The secrets of a kitchen garden

I think a kitchen garden is a must for any cook, nothing can beat the flavour fresh herbs add to a dish and it doesn’t get any fresher than plucking what you need straight from the garden! Whether you have a balcony, a courtyard garden or a full size yard there is always room for a kitchen garden.

Over the last couple of years, Mr B and I have been busy turning our courtyard garden into a productive garden. We have focused on growing plants that will be meaningfully productive in the space that we have, as well as a few items cultivated for the thrill of having grown it ourselves!

When we first started, we had herbs in pots all over the garden and we planted the odd crop here and there, we had some amazing successes and some complete flops but it was all part of the learning process. Here are a few things we learned:

Some vegetables are just not worth growing, year to year, in a small space.

Things like broccoli, cauliflower and cabbage are lovely to have in the garden, but they are very large plants and you need a good number of plants to completely provide for yourself. On the other side of the coin, crops like lettuce, kale, silverbeet,  lebanese cucumbers and cherry tomatoes will give you abundant harvests, and some of them multiple or continuing harvests, and don’t take up much space at  all.

Plan out your little plot.

Have a good think about what you want to grow in your kitchen garden and take the time to look at the different conditions there are in your garden space. Is there a patch that always receives full sun? Is there a patch that is shaded by surrounding structures different times of the day? Is there an area that stays damp or receives a lot of run off when it rains? Once you’ve observed your space you can make a garden plan of what you are going to plant and where it will do best.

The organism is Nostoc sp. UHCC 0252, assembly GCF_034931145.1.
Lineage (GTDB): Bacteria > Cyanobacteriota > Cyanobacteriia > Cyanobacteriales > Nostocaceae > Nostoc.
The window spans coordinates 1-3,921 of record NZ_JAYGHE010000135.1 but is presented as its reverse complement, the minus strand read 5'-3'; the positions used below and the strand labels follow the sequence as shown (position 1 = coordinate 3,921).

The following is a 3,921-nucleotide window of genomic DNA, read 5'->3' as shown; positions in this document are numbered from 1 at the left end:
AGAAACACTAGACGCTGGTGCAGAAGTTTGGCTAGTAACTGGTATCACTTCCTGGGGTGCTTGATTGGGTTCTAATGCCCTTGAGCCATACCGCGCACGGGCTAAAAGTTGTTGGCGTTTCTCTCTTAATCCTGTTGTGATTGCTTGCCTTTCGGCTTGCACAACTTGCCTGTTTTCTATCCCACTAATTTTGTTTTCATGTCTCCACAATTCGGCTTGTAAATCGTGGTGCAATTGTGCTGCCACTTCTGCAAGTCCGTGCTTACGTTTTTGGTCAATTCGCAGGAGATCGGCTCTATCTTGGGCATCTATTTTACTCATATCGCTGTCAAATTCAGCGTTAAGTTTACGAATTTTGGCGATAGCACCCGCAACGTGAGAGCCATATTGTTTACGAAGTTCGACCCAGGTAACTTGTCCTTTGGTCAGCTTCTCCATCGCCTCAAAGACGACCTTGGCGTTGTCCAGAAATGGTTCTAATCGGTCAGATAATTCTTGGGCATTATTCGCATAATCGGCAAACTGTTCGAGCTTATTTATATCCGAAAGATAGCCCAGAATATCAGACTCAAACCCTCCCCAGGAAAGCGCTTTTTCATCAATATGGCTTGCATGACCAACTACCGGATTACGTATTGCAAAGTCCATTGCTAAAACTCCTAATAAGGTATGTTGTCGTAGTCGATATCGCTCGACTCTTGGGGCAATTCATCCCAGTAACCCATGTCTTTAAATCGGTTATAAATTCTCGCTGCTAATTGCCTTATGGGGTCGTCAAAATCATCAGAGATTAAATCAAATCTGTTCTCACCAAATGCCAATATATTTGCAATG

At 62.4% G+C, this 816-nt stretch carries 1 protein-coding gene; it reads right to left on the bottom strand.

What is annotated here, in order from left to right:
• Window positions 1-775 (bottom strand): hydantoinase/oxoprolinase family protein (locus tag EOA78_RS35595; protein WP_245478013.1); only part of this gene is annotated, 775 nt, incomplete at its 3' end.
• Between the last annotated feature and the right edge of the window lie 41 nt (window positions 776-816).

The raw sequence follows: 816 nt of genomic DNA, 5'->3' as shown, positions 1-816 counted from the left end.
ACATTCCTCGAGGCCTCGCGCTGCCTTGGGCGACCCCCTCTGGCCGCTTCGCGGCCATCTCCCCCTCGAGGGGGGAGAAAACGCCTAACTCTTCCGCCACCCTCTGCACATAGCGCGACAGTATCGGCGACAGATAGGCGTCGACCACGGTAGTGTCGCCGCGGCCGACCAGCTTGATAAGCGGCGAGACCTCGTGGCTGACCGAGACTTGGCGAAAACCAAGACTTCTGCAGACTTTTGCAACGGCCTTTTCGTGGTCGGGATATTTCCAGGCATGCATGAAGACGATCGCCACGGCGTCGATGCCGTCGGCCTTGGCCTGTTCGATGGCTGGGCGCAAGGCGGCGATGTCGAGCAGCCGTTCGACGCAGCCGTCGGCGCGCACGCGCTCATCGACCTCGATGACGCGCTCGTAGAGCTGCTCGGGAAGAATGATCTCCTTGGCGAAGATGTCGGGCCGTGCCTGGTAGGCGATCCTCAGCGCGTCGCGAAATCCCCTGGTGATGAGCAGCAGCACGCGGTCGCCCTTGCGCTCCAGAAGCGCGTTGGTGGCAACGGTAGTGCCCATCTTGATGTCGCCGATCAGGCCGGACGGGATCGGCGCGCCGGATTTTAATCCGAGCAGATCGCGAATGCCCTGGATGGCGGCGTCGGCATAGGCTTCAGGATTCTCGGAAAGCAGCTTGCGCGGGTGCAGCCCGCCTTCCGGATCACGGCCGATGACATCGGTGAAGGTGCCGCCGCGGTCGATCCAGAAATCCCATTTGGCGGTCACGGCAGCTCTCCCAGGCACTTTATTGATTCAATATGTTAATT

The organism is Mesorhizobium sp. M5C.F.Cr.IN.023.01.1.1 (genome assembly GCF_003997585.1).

Another good place to start when you’re planning out your kitchen garden is with plants in pots. This way, you can make a start on your garden by planting some of your favourite edibles, but as you watch your plants grow and learn their needs, they are very easy to reposition.

In a small kitchen garden, the herb is king!

Herbs are an excellent way to make use of a small kitchen garden, they can be grown in pots on a balcony or even in a window box! In our space, we are currently growing thyme, lemon thyme, basil, thai basil, oregano, margoram, flat-leaf parsley, mint, vietnamese mint, dill, sage, tarragon, lemon grass, nasturtiums, a bay tree for bay leaves and a kaffir lime tree. The brilliant thing about herbs is they take up so little space for the reward they give. These days, it is a very rare occasion that I have to buy herbs in my weekly shop and the herbs I am using are always as fresh as possible and none go to waste.

Succession plant for success.

To succession plant, is to plant out a crop in stages or, for year round cultivars, having your next round of seedlings ready to go when the current ones get tired. The advantage of succession planting is to prevent, or lessen, the glut of produce that comes when a crop is planted all at once. For example, once you’ve decided where your tomatoes are going for the summer, and how many plants you need to fill your space, divide it up and sew batches of seeds 2 or 3 weeks apart. You’ll then have tomatoes all summer long rather than having a mass of them all at once.

The technique can also be applied for herb growing. Some herbs like coriander, which bolts to seed quickly, and annuals like basil, dill and parsley only last so long in the garden. Once you’ve grown these plants a few times, you’ll get to know how long they last in your garden if you have established seedlings on standby, you’ll never be without your herbs.

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